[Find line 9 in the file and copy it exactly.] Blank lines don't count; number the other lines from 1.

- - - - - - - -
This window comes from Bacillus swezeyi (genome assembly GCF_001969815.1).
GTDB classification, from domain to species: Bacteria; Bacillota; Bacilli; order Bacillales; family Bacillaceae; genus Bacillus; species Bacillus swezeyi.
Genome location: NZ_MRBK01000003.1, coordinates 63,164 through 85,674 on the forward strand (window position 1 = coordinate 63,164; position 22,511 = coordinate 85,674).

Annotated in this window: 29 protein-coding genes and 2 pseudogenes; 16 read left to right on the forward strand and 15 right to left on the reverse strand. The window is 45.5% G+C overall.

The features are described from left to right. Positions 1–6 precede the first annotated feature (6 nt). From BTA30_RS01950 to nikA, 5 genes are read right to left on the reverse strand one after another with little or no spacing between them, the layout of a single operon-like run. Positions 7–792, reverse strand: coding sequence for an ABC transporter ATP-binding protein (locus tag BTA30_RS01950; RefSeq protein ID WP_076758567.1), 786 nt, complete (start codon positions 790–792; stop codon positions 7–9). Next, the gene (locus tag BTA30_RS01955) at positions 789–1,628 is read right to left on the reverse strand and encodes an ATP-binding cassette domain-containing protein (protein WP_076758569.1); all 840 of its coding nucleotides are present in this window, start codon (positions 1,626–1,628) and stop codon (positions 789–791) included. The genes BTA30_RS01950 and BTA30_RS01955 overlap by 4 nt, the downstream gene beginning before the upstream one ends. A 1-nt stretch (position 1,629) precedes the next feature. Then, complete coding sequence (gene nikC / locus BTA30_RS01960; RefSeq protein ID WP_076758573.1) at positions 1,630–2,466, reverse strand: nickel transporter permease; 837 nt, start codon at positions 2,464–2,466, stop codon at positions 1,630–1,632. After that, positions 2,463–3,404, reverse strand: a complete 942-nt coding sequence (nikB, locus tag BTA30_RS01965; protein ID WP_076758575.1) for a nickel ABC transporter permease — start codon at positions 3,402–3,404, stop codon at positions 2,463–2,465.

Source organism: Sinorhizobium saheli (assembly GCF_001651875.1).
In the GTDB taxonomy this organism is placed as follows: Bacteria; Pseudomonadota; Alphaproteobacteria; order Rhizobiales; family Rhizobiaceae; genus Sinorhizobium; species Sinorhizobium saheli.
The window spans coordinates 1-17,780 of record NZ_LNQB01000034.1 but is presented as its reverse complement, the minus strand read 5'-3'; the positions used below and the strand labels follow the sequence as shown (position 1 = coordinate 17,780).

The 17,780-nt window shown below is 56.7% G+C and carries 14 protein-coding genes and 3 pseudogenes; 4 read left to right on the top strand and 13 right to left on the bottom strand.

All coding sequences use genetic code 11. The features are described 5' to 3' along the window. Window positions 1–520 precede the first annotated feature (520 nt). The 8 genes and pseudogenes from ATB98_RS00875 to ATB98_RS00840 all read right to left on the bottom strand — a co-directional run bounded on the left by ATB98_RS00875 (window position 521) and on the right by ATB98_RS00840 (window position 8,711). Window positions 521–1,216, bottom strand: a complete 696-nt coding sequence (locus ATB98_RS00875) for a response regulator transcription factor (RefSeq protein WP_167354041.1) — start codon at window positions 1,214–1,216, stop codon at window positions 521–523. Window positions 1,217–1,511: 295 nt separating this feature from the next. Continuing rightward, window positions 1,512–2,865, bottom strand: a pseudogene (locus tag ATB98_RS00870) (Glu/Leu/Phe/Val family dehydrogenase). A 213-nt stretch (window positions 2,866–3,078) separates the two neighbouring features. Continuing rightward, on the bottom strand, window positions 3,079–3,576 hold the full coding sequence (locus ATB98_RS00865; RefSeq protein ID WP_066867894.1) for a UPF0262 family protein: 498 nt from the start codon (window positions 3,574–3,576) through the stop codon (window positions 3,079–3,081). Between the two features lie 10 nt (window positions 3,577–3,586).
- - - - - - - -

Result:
The 17,780-nt window shown below is 56.7% G+C and carries 14 protein-coding genes and 3 pseudogenes; 4 read left to right on the top strand and 13 right to left on the bottom strand.